The Somme: touring the French sector
by David O’Mara
published by Pen & Sword in the “Battleground” imprint (formerly “Battleground Europe”)
Paperback 240 pages including appendices, bibiography and index. Illustrated.
ISBN 978 147389 770 0
Cover price £14.99
Reviewed by Chris Baker
English language studies of the French sector during the Battles of the Somme in 1916 are few and far between, and useful guide books even more so. This is a very welcome addition to the “Battleground” series and goes a long way to filling the gap. Its author David O’Mara may be known to readers from his internet presence under the name of “Croonaert”. I understand that this is the first of a series of studies of the French sectors that he has been commissioned to write, and after reading “The Somme” I look forward to seeing the rest. One can only admire the hard work that goes into production of such a book, when the sources are in a second language.
The “Battleground” series will be familiar to many, for it has been around for many years and now runs to dozens of volumes. In recent times it has strengthened the balance between well-researched historical narrative and battlefield guide, and “The Somme” and others have become valuable works of reference. The format has been maintained, in that the book is only available in paperback and in a handy size such that it can be easily carried when touring the ground. Illustration is profuse and the book includes some 30 maps, all drawn from a variety of French sources and of great interest in themselves. My only observation is that the relatively small format of the book does sometimes make the smaller text on maps rather difficult to read.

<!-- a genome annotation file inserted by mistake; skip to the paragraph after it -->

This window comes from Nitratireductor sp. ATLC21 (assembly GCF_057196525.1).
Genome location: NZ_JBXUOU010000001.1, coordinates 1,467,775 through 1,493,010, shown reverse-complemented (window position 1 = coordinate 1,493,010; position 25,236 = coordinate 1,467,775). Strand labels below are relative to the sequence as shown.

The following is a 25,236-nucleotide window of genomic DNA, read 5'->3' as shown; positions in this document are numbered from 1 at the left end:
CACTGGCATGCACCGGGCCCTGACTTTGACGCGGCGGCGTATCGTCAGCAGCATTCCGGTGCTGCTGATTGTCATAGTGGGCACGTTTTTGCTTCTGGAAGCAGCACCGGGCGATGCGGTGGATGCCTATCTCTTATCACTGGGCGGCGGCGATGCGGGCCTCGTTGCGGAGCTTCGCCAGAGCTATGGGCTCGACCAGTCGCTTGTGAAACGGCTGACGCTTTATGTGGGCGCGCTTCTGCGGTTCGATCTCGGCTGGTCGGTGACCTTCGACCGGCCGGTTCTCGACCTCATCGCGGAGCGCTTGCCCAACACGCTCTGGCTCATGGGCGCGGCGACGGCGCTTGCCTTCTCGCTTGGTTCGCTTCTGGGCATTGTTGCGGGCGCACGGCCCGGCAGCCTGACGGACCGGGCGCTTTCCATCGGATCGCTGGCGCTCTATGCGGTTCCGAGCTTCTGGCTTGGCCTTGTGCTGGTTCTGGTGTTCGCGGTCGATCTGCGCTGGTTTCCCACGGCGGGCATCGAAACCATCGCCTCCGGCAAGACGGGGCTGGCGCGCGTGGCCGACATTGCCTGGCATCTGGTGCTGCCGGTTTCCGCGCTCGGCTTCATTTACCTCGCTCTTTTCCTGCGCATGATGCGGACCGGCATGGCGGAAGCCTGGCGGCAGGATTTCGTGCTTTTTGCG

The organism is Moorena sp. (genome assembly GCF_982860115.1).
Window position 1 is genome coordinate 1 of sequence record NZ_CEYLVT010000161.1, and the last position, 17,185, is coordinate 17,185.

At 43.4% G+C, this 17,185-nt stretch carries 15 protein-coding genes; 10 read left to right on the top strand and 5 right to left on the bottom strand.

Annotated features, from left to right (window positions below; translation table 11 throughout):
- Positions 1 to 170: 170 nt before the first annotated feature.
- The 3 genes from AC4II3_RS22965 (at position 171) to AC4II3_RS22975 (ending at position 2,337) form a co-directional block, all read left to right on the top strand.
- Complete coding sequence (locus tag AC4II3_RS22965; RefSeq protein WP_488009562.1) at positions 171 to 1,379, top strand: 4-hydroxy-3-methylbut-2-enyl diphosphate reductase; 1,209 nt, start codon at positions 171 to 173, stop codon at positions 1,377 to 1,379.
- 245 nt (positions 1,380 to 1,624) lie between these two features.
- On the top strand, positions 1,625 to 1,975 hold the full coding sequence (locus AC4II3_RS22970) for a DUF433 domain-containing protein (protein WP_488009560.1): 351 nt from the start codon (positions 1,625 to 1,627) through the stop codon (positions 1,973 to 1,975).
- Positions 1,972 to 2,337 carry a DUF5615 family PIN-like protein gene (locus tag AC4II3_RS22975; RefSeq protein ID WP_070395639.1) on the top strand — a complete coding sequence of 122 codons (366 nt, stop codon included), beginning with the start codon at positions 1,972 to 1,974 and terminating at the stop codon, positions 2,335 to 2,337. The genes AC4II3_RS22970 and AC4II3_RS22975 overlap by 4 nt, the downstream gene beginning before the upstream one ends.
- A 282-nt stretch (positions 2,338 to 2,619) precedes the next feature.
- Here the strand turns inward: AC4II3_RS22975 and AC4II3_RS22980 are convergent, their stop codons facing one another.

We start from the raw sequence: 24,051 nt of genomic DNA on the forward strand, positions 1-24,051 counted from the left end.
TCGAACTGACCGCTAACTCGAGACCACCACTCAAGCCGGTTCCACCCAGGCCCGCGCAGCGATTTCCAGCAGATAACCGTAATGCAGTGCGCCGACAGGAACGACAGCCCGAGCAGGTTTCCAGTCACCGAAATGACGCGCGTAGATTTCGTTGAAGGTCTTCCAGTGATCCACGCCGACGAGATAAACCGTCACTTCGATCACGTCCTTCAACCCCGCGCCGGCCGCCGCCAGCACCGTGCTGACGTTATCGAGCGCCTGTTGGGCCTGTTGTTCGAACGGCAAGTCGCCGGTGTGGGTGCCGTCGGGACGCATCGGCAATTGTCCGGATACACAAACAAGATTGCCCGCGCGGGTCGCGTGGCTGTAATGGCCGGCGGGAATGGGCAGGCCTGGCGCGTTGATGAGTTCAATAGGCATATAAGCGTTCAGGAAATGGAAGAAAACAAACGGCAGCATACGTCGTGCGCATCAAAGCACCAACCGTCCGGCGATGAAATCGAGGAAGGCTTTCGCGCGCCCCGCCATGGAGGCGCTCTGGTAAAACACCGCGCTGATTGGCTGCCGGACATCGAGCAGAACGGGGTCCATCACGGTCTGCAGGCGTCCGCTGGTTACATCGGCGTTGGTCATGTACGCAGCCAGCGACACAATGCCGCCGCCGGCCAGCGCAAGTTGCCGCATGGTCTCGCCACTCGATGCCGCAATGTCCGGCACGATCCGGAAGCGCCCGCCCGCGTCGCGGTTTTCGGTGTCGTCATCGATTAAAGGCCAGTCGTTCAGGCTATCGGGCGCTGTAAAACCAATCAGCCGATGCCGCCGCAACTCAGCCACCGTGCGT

The area covered in this work stretches from the junction with the British Expeditionary Force (the Maricourt – Maurepas area that will be known to most British students of the Somme), south across the river, down to Lihons and Chaulnes and across to Villers-Carbonnel, for example. The tour guide section of the book offers three itineraries, broken into sections and covering pretty much whole sector. There are many sites to visit: inevitably the battlefield cemeteries and memorials, but also the sites of destroyed villages and some preserved trenches and dugouts. For the British Somme tourist, these sites are within a very short drive of “their” area and make for a fascinating addition to knowledge.
“The Somme: touring the French sector” also includes a useful background to the French Army and its fighting before the 1916 battle, along with orders of battle and technical explanation.
An excellent “Battleground” book that I can heartily recommend.